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  1. #1
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    Remote Registry Editing and Registry Recovery

    This is a short guide on how to edit the registry hives for an installation of Windows (XP or 2000) that is not currently active (running). All due care should be taken to ensure that a mistake doesn't require a complete re-installation of Windows (or the need to employ the 12 Easy Steps to Registry Recovery). This method can also be used to edit the HKEY_CURRENT_USER (HKCU) key on a running installation of Windows for a user that is not currently logged in, providing, of course, that the current user has administrator privileges. Further, this method can be employed on a drive that is either remotely connected, with proper shares, or directly connected to the machine used for the editing process. Although Windows 2000 can be used for the editing (at least of another Windows 2000 registry hive), Regedt32's display is quite ugly and cumbersome on W2k, so I highly recommend the use of XP. I am going to make the dangerous presumption that you know what you are doing while editing a registry hive. If you do not, you should not perform any of the following. You are solely responsible for any damage you cause. Finally, you might ask: Why would I want to do this anyway? If you need to ask this, you probably don't need to do it at all.

    Everything contained in this post has been tried and verified by the Author during the daily execution of his vocation (and avocation). However, you use this information at your own risk.

    Remote Registry Editing

    1. Connect the drive that contains the registry you want to edit to a machine as a data drive.
    2. On the machine used for the editing, start regedit.exe (regedt32.exe if using Windows 2000 as the host for editing).
    3. Highlight the HKEY_LOCAL_MACHINE (HKLM) key and click File->Load Hive. For all keys/files being edited, HKLM, on the host machine, is the key under which to load.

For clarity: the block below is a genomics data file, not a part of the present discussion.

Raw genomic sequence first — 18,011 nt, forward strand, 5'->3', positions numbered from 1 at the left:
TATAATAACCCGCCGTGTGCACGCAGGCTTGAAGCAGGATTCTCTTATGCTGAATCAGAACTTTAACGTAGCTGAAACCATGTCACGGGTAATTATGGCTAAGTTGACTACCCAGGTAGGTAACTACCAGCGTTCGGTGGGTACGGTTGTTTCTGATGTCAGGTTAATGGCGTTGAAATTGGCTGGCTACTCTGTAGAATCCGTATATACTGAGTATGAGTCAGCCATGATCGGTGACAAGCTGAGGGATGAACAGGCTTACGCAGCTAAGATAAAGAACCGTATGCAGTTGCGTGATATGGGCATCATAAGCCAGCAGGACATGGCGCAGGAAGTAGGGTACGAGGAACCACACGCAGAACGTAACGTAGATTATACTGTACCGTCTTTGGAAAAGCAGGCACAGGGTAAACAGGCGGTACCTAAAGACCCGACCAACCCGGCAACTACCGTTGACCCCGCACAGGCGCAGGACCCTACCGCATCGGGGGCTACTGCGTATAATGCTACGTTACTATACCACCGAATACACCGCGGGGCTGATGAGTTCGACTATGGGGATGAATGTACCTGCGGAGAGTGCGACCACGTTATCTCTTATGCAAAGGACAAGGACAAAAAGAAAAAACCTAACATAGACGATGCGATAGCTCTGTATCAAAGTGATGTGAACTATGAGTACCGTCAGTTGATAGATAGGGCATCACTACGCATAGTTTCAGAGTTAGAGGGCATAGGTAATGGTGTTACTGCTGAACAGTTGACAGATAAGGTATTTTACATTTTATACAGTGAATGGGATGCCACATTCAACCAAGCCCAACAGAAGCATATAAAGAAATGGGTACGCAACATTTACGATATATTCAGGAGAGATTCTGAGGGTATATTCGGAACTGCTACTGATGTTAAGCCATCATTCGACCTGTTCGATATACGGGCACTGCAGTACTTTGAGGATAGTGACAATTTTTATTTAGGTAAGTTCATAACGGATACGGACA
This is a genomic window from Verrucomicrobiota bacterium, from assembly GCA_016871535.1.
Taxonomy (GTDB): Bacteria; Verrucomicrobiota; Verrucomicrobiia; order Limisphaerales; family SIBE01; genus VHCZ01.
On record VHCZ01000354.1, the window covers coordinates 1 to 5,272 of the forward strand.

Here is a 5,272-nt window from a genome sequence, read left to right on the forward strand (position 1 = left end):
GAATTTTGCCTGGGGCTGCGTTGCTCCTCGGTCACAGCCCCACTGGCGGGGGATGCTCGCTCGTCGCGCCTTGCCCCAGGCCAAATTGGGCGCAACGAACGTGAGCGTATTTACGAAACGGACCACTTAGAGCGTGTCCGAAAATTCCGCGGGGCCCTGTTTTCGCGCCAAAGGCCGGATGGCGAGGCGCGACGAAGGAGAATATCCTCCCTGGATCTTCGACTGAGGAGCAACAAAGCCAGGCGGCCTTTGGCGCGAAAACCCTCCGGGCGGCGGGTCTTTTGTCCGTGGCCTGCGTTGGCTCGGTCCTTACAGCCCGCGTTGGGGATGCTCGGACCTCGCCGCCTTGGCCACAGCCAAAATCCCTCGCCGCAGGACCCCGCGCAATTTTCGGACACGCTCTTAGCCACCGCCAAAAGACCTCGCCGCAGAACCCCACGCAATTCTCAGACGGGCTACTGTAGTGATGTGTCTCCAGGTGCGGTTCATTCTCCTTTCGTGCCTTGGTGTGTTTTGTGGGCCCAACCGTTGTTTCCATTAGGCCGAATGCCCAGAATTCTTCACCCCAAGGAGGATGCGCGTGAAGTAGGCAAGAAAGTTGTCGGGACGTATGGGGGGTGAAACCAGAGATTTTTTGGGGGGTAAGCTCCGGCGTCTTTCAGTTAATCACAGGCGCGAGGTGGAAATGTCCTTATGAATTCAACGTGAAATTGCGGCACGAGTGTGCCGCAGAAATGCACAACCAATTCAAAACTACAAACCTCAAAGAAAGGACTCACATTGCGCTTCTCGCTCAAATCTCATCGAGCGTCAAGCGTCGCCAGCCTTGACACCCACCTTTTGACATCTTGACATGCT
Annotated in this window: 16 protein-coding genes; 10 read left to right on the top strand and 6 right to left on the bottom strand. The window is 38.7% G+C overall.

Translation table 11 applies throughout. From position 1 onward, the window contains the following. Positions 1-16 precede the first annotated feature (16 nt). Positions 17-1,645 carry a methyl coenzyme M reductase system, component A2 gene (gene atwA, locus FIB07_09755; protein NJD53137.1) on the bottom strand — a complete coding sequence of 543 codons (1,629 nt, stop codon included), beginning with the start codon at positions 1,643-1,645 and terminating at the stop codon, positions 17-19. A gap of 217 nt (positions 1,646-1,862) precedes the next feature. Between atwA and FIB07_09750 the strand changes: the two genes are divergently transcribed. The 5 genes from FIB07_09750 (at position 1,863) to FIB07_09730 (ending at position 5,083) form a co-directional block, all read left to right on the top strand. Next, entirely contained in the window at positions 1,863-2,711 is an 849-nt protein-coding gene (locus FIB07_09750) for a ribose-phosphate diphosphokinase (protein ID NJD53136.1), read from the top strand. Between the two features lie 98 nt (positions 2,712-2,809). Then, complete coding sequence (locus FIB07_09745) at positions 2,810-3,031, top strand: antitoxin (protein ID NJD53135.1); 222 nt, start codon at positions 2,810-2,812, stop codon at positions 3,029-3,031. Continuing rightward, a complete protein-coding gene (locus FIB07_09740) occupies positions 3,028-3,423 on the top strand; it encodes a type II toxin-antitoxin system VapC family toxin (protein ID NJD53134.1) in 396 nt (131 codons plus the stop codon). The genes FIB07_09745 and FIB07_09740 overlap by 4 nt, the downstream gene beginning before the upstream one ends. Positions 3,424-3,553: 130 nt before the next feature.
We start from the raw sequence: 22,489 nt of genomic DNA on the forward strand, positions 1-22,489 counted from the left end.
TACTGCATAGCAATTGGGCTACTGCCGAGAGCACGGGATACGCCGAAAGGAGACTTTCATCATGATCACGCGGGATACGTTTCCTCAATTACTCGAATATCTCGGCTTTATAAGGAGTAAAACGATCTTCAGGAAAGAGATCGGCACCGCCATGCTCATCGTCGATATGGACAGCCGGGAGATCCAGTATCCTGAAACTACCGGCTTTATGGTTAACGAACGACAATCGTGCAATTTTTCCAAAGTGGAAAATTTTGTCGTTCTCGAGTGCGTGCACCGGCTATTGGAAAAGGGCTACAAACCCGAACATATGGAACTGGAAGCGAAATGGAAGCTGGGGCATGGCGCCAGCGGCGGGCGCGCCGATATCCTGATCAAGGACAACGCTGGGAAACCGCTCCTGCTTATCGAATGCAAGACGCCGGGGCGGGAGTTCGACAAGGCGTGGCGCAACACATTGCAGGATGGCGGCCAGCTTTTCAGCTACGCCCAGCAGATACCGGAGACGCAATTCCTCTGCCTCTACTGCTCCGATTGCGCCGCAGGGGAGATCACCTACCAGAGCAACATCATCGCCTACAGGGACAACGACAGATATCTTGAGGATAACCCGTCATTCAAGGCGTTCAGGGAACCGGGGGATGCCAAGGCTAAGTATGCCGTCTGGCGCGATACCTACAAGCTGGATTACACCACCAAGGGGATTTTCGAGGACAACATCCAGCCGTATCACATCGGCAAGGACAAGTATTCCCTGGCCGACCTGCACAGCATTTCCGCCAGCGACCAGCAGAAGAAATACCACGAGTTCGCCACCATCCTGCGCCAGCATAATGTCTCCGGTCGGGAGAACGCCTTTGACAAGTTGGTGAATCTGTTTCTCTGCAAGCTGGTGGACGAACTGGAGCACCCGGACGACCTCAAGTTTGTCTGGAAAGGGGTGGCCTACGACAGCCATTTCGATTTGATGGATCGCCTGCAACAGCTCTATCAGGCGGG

4. Navigate to the registry hive you wish to edit on the drive you connected in step 1 and double click the hive. Although you can edit any of the 5 (at least theoretically), the useful hives to edit are: SOFTWARE, SYSTEM, DEFAULT and for the HKCU key, NTUSER.DAT. The first three files will be located in %windir%\system32\config. As mentioned in the preamble, for NTUSER.DAT, you can, if you choose, edit any user while this drive is connected as a data drive (as it is now) or while the target installation is actually running. %windir% is normally \Windows.
    5. You will be prompted for a name for the hive. I use the letter "a" so that the new key (under HKLM) will be listed first.
    6. Edit to your heart's content.
    7. When finished, move to the top level of the named key ("a"), and click File->Unload Hive. DO NOT SKIP THIS STEP.

    Edit: You can use the above method, coupled with this utility: http://www.ac2tech.com/tools/keyview...gitalProductId to retrieve the Product Key from a non-functional installation of Windows 2000 or XP.

    Edit2: This procedure also works well when booting from Bart's PE environment.


    12 Easy Steps to Registry Recovery - These steps only work for Windows XP (or later) and only if you have System Restore active.

    Symptoms of a corrupted registry:
    A) You see a message similar to this at startup:
    Code:
     missing or corrupt c:\windows\system32\config\system
     missing or corrupt c:\windows\system32\config\software
    B) You get a blue screen with something similar to:
    Code:
    STOP 0xC0000218...
    1. Connect hard drive with bad registry file as a slave on working XP or 2k machine.
    2. Make sure that folder options are set to show all files, file extensions and not hide protected OS files.
    3. Navigate to %windir%\system32\config folder on sick hd and move DEFAULT, SOFTWARE, SECURITY, SYSTEM and SAM registry hives to a temporary folder.
    4. Navigate to System Volume Information folder on sick hd (located in the root directory of the boot partition) and take ownership of folder. If necessary, See Take Ownership.. (below) for instructions as to how to do this.
    5. Navigate into System Volume Information folder and you will find a folder that starts out _restore and has a lot of hex digits after it.
    6. Navigate into this folder and you will see some folder that are named rpXX where XX is a number.